House Speaker Paul Ryan (R-WI) walks on Capitol Hill in Washington
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By Richard Cowan and Susan Cornwell
WASHINGTON (Reuters) - Partisan finger-pointing over immigration policy on Tuesday left the U.S. Congress and the White House stumbling closer to a possible federal government shutdown by the end of the week, although Wall Street held out hopes for a deal to prevent that.
Republicans who control Congress are expected to try to push another stopgap funding bill and get it to President Donald Trump's desk before Friday's midnight deadline.
But there are perils. Conservatives want a large increase in defense spending that such a bill would not provide. Many Democrats might withhold their support unless immigration policy is addressed.
Meanwhile, Senate Majority Leader Mitch McConnell warned that a government funding bill should not be held "hostage" to the immigration debate. And the White House director of legislative affairs, Marc Short, told reporters there was “no artificial timeline” for a deal on so-called Dreamers and that it would be "herculean" to get it done by this week.
The negotiating climate has become increasingly poisonous after a sudden halt last week in talks toward a deal to shield the Dreamers - immigrants brought into the country illegally as children - from deportation.
The Republican president rejected a bipartisan agreement reached by a group of senators. Divisions between Republicans and Democrats then deepened amid an uproar over Trump's reported use of the word "shithole" when speaking about African countries last week. Trump has denied using that word.
The head of the influential Congressional Hispanic Caucus expressed her opposition to the bipartisan Senate deal, although she said she had not seen its text and noted it had some positive aspects.
"In its current form I'm probably a no," Representative Michelle Lujan Grisham said in an interview. The Democrat said she will back a narrower bipartisan House of Representatives bill.
The Senate approach, Lujan Grisham said, would reduce the parents of Dreamers to "second-class citizens" because they would receive temporary protections and no pathway to citizenship, as well as other problems.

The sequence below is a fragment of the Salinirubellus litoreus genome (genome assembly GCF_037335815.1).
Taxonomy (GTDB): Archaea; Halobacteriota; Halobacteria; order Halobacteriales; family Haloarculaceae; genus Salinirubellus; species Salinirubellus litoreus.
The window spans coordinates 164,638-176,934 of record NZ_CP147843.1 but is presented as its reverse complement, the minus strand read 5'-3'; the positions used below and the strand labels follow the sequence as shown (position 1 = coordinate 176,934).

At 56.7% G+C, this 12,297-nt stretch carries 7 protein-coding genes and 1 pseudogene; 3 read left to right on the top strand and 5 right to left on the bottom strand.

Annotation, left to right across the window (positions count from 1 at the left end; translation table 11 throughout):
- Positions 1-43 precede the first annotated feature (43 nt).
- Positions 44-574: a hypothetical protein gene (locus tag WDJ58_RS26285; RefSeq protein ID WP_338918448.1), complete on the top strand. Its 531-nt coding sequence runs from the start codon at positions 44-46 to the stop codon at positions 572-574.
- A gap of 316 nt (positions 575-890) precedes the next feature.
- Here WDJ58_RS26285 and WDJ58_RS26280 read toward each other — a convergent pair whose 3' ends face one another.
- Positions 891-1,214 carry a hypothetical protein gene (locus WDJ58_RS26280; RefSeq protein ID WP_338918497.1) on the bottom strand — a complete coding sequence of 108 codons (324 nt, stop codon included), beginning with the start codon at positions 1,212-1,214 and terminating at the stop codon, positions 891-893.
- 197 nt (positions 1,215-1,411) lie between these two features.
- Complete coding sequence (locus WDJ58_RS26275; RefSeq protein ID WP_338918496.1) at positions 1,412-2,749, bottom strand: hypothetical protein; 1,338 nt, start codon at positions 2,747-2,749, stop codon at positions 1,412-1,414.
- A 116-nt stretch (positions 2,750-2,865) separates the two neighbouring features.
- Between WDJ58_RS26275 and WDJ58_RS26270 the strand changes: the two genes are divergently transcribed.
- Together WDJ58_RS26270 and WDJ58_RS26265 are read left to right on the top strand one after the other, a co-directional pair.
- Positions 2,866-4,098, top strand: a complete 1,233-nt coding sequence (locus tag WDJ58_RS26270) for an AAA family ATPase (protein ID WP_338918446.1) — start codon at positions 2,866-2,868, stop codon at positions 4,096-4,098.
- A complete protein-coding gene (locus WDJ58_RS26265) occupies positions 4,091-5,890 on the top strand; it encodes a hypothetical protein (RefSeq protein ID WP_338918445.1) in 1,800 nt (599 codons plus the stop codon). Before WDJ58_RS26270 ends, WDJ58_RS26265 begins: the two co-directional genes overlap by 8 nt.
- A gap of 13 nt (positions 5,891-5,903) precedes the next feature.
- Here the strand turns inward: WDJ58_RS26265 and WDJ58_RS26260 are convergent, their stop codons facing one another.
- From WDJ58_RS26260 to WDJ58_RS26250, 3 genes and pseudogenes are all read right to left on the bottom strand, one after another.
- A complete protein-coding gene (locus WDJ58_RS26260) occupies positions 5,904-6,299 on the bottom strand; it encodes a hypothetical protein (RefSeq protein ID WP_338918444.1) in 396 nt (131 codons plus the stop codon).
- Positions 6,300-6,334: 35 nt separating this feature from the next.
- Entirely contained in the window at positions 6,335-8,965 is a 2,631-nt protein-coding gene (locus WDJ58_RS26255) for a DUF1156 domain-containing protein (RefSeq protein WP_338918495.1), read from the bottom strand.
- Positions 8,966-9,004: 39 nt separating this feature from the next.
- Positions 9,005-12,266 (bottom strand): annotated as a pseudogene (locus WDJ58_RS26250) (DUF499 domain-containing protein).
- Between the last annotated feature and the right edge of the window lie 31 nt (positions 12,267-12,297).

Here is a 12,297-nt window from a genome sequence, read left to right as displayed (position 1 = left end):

Republican Senator Lindsay Graham on Tuesday blamed White House staff for altering Trump's positive view on the Senate bipartisan agreement on the Deferred Action for Childhood Arrivals (DACA) program that protects the Dreamers. "I will say I don't think the president was well-served by his staff," Graham said.
House Republicans were scheduled to huddle on Tuesday night to try to figure out how best to avoid a government shutdown, congressional aides said.
If a temporary "continuing resolution" to keep the government operating results, it would be the fourth such measure since the 2018 federal fiscal year began on Oct. 1, a sign of Washington's serious struggles to pass spending legislation.
Analyst Ed Mills at financial firm Raymond James said another short-term extension is expected. "This is likely to be a week of brinkmanship and the potential of a government shutdown is elevated. Should a shutdown occur, we do not expect much of a market reaction," Mills noted.
'KICK THE CAN'
No. 2 House Democrat Steny Hoyer said Democrats have not decided whether they will support another continuing resolution and "can kick the can down the road one more time."
The slim Republican margin of control in the U.S. Senate means Trump's party will need some Democratic support to resolve the government funding stand-off. Democrats have said they want a spending bill that protects the Dreamer immigrants, mostly Hispanic young adults.
Talks also continued on related issues, including how to fund a children's healthcare program and to establish higher spending caps for the U.S. military and other domestic programs.
House Energy and Commerce Chairman Greg Walden was pushing for a six-year reauthorization of the Children's Health Insurance Program (CHIP) to be passed this week, possibly as part of a stopgap spending bill, a House Republican aide said.
Trump and Democratic Senator Dick Durbin have traded accusations over the collapse of the immigration talks.
Durbin intends to introduce the bipartisan agreement as legislation on Wednesday, spokesman Ben Marter said. But it was not yet clear whether Senate Majority Leader Mitch McConnell would schedule it for a floor debate and vote.
Trump said in September he was terminating the DACA program, launched by his Democratic predecessor Barack Obama, effective in March. Congress has until then to pass legislation to protect the roughly 700,000 Dreamers from deportation and give them work permits.
Trump said he was willing to make a deal to help the Dreamers but insisted that funding for border security, including his long-promised wall along the U.S.-Mexican border opposed by Democrats, be included in any spending package.
The bipartisan deal called for $2.7 billion for an array of border security steps.
"The Democrats want to shut down the Government over Amnesty for all and Border Security. The biggest loser will be our rapidly rebuilding Military, at a time we need it more than ever," Trump wrote on Twitter.
Senate Democratic Leader Chuck Schumer countered in a speech on the Senate floor: "If you want to begin the long road back to prove you’re not prejudiced or bigoted, support the bipartisan compromise that three Democrats and three Republicans have put before you."
(Reporting by Richard Cowan and Susan Cornwell; Additional reporting by Doina Chiacu, Mohammad Zargham and Blake Brittain; Writing by Doina Chiacu; Editing by Kevin Drawbaugh, Will Dunham and Cynthia Osterman)